UPDATE – April 2, 2012:
Below is CNN video interviewing one of the passengers aboard JetBlue flight 191 and the harrowing moments that ensued in the incident.
The story has made headlines around the world: The captain of JetBlue flight 191 became ‘mentally ill’ in some manner and went beserk on the flight from New York to Las Vegas on Tuesday.
The pilot ultimately had to be restrained by several passengers and crew while the co-pilot diverted to make an emergency landing in Amarillo, Texas.
Captain Clayton Osbon, for reasons not clearly known yet, had a mental breakdown while en route to Las Vegas and started ranting and running about the JetBlue A320 cabin.
Passengers on the flight quickly realized something was very wrong:
“All of a sudden,” says Paul Babakitis, a former New York City police officer, “I see a guy dart down the aisle wearing what appeared to be a JetBlue uniform.”
The man in the JetBlue uniform was Captain Osbon.
Passenger Mark Sellouk said:
“He’s banging on the door, yelling at the first officer, I think his name is Steve, ‘Bring the throttle to idle! Bring it to idle! Bring it to idle! We’re going down, we’re all going to die! Pray to Jesus. Open this goddamn door!”‘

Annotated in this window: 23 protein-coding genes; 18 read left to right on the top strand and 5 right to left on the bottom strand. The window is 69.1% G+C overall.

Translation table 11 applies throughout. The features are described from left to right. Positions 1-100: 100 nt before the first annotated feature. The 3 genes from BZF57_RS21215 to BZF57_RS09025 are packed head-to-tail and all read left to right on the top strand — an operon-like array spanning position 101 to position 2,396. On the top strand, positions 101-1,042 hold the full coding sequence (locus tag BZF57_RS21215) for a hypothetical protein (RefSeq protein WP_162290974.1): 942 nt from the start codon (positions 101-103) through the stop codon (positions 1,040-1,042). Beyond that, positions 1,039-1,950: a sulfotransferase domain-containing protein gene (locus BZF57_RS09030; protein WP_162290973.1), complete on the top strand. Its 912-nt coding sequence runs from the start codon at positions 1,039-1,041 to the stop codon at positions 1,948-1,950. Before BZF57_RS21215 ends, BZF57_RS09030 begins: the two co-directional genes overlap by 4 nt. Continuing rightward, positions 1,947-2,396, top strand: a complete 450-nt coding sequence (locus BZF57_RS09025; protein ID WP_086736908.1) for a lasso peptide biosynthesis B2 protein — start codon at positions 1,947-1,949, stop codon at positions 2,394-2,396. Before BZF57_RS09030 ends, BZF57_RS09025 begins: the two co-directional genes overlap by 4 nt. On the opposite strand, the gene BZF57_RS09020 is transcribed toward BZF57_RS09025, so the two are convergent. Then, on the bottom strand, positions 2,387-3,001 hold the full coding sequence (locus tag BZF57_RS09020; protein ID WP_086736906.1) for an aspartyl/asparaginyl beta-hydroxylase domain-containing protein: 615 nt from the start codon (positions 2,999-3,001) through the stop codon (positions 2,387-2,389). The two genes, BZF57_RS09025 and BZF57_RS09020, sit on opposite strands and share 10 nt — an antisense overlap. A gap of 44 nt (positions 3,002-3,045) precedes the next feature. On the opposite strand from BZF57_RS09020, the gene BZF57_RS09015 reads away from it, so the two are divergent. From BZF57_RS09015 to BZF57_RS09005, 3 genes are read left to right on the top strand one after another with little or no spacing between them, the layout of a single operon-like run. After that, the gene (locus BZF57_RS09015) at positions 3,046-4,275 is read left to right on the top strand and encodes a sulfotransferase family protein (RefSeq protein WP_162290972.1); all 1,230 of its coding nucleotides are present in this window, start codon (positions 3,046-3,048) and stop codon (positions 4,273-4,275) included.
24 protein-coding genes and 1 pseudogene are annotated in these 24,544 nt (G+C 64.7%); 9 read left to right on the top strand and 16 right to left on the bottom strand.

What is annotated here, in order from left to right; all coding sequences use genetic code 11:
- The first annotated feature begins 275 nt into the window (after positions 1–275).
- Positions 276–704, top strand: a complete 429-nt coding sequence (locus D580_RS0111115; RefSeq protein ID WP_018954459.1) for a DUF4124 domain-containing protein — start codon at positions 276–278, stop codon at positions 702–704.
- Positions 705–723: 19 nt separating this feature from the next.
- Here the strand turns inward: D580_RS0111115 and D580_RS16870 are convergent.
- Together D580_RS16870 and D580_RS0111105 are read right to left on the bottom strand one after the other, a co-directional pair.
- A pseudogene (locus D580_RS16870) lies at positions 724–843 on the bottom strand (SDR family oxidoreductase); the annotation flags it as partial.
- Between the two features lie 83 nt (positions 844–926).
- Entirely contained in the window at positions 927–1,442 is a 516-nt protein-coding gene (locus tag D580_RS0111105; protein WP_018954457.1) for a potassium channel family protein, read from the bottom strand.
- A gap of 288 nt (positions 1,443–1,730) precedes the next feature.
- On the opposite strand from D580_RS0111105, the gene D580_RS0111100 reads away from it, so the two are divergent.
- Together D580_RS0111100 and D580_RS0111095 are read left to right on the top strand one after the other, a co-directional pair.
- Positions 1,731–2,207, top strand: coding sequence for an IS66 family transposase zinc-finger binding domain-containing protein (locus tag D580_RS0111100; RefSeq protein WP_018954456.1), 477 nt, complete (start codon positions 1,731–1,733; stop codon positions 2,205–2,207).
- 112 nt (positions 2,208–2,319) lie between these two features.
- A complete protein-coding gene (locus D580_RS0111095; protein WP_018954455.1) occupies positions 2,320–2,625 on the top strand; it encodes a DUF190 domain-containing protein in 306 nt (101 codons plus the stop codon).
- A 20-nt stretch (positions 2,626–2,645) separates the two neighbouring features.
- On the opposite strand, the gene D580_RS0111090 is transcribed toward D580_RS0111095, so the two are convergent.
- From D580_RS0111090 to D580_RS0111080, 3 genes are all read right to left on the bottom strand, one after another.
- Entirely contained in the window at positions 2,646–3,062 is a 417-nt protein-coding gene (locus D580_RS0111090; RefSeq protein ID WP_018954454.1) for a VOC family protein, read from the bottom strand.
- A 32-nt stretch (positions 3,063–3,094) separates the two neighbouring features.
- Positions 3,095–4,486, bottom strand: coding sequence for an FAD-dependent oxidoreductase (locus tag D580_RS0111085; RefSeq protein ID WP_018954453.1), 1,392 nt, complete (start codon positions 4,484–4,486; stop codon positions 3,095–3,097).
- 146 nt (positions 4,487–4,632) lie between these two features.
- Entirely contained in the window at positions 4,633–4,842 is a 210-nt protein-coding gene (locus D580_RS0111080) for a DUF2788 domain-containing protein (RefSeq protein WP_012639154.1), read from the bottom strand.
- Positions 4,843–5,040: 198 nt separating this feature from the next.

Reportedly a flight attendant tried to calm Osbon down, but that did not work:
“We’re talking about a guy about 6 foot 3, 6 foot 4, about 260 pounds, solid as a rock, short cropped hair, bent with a cause, which we don’t know what his cause is,” says Babakitis.
Passengers say that Osbon then went for the cabin door:
‘Passenger David Gonzalez recalls, “I said, ‘I can’t let this guy open the door up here,’ so that’s when I said, ‘What’s your problem?’ He goes, ‘You gotta pray to God, you gotta pray to God, Iran and Iraq,’ and I said, ‘Look man, I don’t have time for that,’ so I just choked him.”‘
Ultimately, it took 5 or 6 passengers and crew to subdue Osbon and keep him that way while the co-pilot headed for Amarillo for the quickest emergency landing that he could make.
Below is the link to the audio transmission between JetBlue 191 and Amarillo tower as the aircraft gets clearance for an emergency landing: